By the way,great thread DGLee
    Yes 4C/4M is 26% faster then 4C/2M, but i guess jack meant what happens when you compare fixed threads (aka 4C/4M) with OS scheduling. ANd when you I look at your posted graph its actually not that bad. I assume that 4T means 4 threads on the fully enabled 8 core cpu.

    So that means you lose 7-13% to the ideal condition where each module runs only one thread. Not that of a difference, it its surprisingly close to the numbers AMD posted with the improved win8 scheduler.

    Plus that doesn't show how well one Moduel compares to one P2 core.

  5. #80
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    P2 scales almost perfectly to 2 threads in most workloads. Bulldozer doesn't.My point is that many workloads in benchmark suits are lightly threaded and this 4m/4t,if it could be switche on by a patch(or special bios hook via AOD for instance) ,could bring the average number Zambezi gets by a rough 10-12%. This would easily put Zambezi over Thuban in almost all workloads(1-8 thread,Turbo enabled of course) since now you would have 15-20% better (then before) results in 1-4 thread workload cases.

    As for single core performance,maybe the OP can run some tests with affinity set to only one core via task manager. We can then compare the results with Phenom II.

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    You only get way with that if you get higher clocks and even then its hard... a 3.3ghz phenom beats a 3.9ghz BD in singlethreaded apps... and only pulls slightly ahead in MT apps due to the better Turbo implementation.

    Just look at the 2 pages of the anand tech review:
    http://www.anandtech.com/show/4955/t...x8150-tested/4
    http://www.anandtech.com/show/4955/t...x8150-tested/7

    If they can't increase the ST performance above P2 or provide the clockspeed to outperform P2 in ST and maintain this clockspeed in 1-6 threads, they gona loose to P2.

    Sure it depends on apps, but if we go after the CB R11.5 results BD needs at least to hold 3.9-4.0 ghz constantly till 6 threads to be faster then a P2. it doesnt matter if you hook the thread to specefic moduls, when one module is already slower then one core of P2 you cant expect that 2 slower moduls will beat 2 faster cores...

  7. #82
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    Cinebench is only one test... Why are you using it as end all be all scenario?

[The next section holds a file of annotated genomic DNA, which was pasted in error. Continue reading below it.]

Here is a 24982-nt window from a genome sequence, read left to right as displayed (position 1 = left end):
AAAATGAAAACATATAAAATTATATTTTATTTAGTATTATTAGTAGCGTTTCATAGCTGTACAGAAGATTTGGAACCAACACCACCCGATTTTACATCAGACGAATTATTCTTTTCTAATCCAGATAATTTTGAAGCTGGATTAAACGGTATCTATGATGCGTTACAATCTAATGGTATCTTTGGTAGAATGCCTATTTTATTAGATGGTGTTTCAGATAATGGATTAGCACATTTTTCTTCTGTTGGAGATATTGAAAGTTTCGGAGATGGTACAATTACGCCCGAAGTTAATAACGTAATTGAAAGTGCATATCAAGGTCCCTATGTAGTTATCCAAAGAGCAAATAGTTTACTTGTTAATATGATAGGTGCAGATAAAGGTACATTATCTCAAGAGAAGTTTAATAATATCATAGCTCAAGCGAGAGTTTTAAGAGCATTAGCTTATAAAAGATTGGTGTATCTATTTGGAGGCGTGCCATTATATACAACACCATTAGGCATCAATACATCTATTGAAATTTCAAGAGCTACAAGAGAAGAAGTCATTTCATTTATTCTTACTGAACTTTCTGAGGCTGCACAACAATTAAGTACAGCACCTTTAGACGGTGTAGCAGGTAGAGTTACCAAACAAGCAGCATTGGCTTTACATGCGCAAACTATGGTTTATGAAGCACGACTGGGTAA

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    No read what I wrote... I said it depends on the apps. There are apps where BD is very close or even faster compared to P2 in ST and wins there due to clock speed or core advatnage and naturally also wins there in MT. The problem are the situations where ST performance just lags to much behind which can't be fixed by the clock speed (larger then 18%) and it gets painfully obviouse if the workload is only "slightly" threaded (less then 4 or 6 threads, depending to with P2 you compare it).

    There are hardly any reviews out there that for e.g. use lame or itunes in there test suite anymore, but there are still million of people out there that use this apps (lame is 2T afair itunes is even only ST)

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    Yeah IPC needs to be improved,that is for sure. I hope they hit the 10% listed for Piledriver from the FX Next slide. There are definitely some bottlenecks ,especially for legacy(old) code, primarily in the front end and L1 cache. If they manage to fix some of these issues and if GloFo improves their 32nm process,we would welcome Piledriver with more favorable reviews.

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    Good work. Let's hope AMD will be able to correct this.
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    http://vr-zone.com/articles/amd-fx-8...-/13694-6.html

    the advance shows something.

    is sandy bridge really 25-30% faster then nehalem?

    i seen a I7 875K scores 1.21 in single thread with turbo at 3.6ghz vs 3.8ghz of the 2600k which scores 1.52.
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    I did some testing with the "native" 4CU/4C configuration a while ago, and saw significant performance increase over 2CU/4C configuration.
    When the compute units are set to single core mode, the bios versions available back then did not change the per core L3 partition/allocation size accordingly (from 1MB to 2MB). I will retest this as soon as the new bios I´ve requested is available.

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    Quote Originally Posted by informal View Post
    Yeah IPC needs to be improved,that is for sure. I hope they hit the 10% listed for Piledriver from the FX Next slide. There are definitely some bottlenecks ,especially for legacy(old) code, primarily in the front end and L1 cache. If they manage to fix some of these issues and if GloFo improves their 32nm process,we would welcome Piledriver with more favorable reviews.